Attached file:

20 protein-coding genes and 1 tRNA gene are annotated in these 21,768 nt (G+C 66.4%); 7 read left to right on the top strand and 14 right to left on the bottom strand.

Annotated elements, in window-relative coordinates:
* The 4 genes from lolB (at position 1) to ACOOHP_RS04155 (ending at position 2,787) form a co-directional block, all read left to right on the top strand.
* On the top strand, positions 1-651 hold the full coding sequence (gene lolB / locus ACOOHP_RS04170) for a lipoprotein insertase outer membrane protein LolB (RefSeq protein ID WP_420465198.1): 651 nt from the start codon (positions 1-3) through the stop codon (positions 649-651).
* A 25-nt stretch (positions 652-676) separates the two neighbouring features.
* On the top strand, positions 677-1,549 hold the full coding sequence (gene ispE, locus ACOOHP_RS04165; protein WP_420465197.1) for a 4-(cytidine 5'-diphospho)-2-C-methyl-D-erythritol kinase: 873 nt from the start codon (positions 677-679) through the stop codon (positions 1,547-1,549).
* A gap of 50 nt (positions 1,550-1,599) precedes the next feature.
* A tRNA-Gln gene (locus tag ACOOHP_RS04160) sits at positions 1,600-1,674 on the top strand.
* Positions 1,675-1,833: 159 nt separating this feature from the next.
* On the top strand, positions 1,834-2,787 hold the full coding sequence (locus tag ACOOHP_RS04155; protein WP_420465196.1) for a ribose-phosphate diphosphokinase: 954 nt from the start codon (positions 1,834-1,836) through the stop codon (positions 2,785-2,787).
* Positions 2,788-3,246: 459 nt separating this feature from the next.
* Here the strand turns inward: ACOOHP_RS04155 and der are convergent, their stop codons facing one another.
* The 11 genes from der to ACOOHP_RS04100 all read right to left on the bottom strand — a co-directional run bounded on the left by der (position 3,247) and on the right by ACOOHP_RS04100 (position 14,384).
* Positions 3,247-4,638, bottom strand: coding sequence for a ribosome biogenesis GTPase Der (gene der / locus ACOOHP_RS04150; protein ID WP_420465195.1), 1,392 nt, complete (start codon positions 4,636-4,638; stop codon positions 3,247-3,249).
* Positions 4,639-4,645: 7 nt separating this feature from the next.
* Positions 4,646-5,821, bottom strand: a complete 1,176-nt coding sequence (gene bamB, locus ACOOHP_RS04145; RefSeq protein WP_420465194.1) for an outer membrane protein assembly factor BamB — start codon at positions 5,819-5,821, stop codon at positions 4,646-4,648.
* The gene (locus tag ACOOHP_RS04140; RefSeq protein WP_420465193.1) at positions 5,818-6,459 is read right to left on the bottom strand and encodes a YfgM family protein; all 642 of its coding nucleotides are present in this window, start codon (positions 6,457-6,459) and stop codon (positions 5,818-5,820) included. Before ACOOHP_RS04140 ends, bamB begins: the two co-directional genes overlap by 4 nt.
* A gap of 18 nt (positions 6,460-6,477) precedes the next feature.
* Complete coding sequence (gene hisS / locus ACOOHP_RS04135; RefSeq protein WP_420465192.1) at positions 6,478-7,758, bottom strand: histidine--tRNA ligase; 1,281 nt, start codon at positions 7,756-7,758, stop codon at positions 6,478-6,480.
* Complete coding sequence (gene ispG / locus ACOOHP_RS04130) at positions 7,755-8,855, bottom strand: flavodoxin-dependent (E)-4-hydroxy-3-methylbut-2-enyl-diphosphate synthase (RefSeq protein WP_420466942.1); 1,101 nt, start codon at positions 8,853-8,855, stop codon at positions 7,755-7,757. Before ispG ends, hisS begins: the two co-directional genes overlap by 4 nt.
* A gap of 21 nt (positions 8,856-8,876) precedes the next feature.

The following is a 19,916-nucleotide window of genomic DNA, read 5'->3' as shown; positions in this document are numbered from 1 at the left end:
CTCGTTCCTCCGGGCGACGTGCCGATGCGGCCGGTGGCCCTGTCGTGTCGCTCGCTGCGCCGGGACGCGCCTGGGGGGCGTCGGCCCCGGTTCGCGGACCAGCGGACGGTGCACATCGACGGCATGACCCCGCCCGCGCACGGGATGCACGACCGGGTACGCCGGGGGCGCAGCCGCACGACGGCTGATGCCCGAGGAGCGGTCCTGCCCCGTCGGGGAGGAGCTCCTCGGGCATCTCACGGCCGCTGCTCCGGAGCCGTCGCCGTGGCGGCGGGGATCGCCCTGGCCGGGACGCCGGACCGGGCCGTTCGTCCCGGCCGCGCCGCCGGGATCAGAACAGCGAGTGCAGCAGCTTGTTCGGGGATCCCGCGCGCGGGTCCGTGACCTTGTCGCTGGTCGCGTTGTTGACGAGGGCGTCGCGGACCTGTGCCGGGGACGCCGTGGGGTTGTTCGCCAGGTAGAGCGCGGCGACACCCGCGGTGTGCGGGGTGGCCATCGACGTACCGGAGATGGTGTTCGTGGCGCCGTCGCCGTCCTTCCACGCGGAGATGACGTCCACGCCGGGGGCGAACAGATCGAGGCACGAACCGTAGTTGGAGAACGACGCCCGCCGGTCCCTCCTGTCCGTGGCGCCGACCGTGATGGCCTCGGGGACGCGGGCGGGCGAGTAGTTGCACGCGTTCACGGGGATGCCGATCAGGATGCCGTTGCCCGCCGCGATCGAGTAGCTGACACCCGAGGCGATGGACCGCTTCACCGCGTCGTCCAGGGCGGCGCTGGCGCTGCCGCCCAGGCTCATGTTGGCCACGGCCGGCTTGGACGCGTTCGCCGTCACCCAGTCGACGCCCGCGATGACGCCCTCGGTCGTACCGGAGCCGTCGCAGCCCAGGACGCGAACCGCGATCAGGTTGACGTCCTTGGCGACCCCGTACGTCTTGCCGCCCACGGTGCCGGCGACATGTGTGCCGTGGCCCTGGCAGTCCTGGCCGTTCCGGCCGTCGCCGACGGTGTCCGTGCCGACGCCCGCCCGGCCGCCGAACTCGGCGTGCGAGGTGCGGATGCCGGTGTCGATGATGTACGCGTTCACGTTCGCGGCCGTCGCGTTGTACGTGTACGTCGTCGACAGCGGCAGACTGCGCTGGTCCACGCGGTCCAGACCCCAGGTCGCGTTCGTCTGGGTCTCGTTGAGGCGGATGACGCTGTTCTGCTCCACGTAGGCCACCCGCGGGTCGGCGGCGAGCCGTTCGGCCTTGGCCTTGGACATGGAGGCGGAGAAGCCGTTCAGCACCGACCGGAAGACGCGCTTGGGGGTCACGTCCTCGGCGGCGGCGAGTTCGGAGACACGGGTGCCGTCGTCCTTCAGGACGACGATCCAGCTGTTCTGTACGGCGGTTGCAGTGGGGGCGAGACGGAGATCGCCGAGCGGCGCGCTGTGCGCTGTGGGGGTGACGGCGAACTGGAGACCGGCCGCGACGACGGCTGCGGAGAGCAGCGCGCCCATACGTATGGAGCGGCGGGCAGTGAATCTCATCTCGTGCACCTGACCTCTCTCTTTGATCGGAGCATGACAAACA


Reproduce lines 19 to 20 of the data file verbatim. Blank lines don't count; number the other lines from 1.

* Complete coding sequence (gene hisS / locus ACOOHP_RS04135; RefSeq protein WP_420465192.1) at positions 6,478-7,758, bottom strand: histidine--tRNA ligase; 1,281 nt, start codon at positions 7,756-7,758, stop codon at positions 6,478-6,480.
* Complete coding sequence (gene ispG / locus ACOOHP_RS04130) at positions 7,755-8,855, bottom strand: flavodoxin-dependent (E)-4-hydroxy-3-methylbut-2-enyl-diphosphate synthase (RefSeq protein WP_420466942.1); 1,101 nt, start codon at positions 8,853-8,855, stop codon at positions 7,755-7,757. Before ispG ends, hisS begins: the two co-directional genes overlap by 4 nt.